Date of Graduation
Master of Arts in International and Multicultural Education (IME)
School of Education
International and Multicultural Education (IME)
Across the Pacific in Auckland, New Zealand two rap groups, Homebrew and @Peace, are contributing to a theoretically rich and socially conscious Hip Hop scene. Their music critically questions commercialism and conformity in a culture shaped by a history of colonialism. This makes their message starkly opposed to the normative values of New Zealand. The musicians of Homebrew and @Peace, a mix of Polynesian and Pakeha (people of European descent), employ methods of decolonization theory through the use of storytelling and focus on indigenous values. In a country that has adopted the neoliberal beliefs that competition drives human relations, and redefines citizens as consumers, Homebrew and @Peace use their music to resist these messages by valuing the individual over the almighty dollar. Straddling between worlds, one of urbanization and the other of indigeneity, Homebrew and @Peace show how this rift is a result of neoliberalism.The perceived benefits of urbanization and capitalism conflict with indigenous values. Currently, Polynesian, and specifically Maori, have disproportionately higher rates of disadvantage in almost every life outcome compared to Pakeha. Intense competition and the commodification of education and land are cited by Homebrew and @Peace as causes for feelings of alienation. They powerfully connect the political to the personal, which can inspire youth to become their own cultural theorists.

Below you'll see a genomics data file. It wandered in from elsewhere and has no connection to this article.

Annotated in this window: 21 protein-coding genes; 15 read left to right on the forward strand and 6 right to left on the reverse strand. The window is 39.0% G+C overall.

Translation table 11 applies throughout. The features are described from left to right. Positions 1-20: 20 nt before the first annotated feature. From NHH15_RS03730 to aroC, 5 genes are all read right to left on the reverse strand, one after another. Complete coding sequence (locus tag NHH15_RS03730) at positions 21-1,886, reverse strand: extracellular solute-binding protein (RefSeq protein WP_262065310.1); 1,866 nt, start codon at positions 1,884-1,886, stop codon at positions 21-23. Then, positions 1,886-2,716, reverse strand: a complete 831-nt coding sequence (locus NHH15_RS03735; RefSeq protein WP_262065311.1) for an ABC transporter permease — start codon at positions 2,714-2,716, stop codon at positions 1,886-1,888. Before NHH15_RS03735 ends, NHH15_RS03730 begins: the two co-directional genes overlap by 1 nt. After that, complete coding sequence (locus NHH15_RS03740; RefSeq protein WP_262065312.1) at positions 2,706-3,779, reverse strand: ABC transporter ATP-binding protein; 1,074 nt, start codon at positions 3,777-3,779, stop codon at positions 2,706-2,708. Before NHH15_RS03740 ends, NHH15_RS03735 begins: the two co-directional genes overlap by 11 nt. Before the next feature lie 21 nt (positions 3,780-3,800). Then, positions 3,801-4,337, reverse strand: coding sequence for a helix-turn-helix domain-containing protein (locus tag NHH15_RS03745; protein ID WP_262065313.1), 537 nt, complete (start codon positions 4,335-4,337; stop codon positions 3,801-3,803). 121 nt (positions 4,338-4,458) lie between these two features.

Rogers, Mariel Lopez, "Rapping Back: Counter-narratives from Auckland, New Zealand" (2017). Master's Theses. 250.